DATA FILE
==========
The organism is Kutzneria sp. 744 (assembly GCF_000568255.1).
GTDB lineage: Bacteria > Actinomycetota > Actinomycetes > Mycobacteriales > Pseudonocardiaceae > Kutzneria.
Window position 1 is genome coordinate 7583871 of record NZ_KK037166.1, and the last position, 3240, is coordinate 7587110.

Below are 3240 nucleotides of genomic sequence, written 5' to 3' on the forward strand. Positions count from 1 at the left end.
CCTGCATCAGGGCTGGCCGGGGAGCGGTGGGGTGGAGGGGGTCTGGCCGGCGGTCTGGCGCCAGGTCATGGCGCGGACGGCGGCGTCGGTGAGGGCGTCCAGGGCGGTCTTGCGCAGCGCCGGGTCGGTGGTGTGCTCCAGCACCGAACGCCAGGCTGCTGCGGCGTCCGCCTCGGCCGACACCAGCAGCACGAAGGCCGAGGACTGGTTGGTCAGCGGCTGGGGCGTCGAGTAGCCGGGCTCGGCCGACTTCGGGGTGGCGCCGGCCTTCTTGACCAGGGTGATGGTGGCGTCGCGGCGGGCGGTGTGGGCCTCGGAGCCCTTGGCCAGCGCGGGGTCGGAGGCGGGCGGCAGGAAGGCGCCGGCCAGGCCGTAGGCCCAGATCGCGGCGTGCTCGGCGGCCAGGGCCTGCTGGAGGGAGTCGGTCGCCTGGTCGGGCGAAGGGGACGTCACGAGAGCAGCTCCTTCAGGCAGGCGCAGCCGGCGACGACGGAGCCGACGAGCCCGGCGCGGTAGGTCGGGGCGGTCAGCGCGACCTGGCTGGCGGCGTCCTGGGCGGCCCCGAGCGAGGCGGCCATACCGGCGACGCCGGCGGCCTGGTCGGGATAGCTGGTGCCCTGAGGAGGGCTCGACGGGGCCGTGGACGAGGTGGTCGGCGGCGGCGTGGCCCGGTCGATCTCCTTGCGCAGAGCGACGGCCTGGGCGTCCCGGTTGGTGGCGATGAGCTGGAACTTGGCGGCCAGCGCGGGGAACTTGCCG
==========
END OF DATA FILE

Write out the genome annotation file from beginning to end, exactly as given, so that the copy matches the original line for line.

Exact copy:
The organism is Kutzneria sp. 744 (assembly GCF_000568255.1).
GTDB lineage: Bacteria > Actinomycetota > Actinomycetes > Mycobacteriales > Pseudonocardiaceae > Kutzneria.
Window position 1 is genome coordinate 7583871 of record NZ_KK037166.1, and the last position, 3240, is coordinate 7587110.

Below are 3240 nucleotides of genomic sequence, written 5' to 3' on the forward strand. Positions count from 1 at the left end.
CCTGCATCAGGGCTGGCCGGGGAGCGGTGGGGTGGAGGGGGTCTGGCCGGCGGTCTGGCGCCAGGTCATGGCGCGGACGGCGGCGTCGGTGAGGGCGTCCAGGGCGGTCTTGCGCAGCGCCGGGTCGGTGGTGTGCTCCAGCACCGAACGCCAGGCTGCTGCGGCGTCCGCCTCGGCCGACACCAGCAGCACGAAGGCCGAGGACTGGTTGGTCAGCGGCTGGGGCGTCGAGTAGCCGGGCTCGGCCGACTTCGGGGTGGCGCCGGCCTTCTTGACCAGGGTGATGGTGGCGTCGCGGCGGGCGGTGTGGGCCTCGGAGCCCTTGGCCAGCGCGGGGTCGGAGGCGGGCGGCAGGAAGGCGCCGGCCAGGCCGTAGGCCCAGATCGCGGCGTGCTCGGCGGCCAGGGCCTGCTGGAGGGAGTCGGTCGCCTGGTCGGGCGAAGGGGACGTCACGAGAGCAGCTCCTTCAGGCAGGCGCAGCCGGCGACGACGGAGCCGACGAGCCCGGCGCGGTAGGTCGGGGCGGTCAGCGCGACCTGGCTGGCGGCGTCCTGGGCGGCCCCGAGCGAGGCGGCCATACCGGCGACGCCGGCGGCCTGGTCGGGATAGCTGGTGCCCTGAGGAGGGCTCGACGGGGCCGTGGACGAGGTGGTCGGCGGCGGCGTGGCCCGGTCGATCTCCTTGCGCAGAGCGACGGCCTGGGCGTCCCGGTTGGTGGCGATGAGCTGGAACTTGGCGGCCAGCGCGGGGAACTTGCCG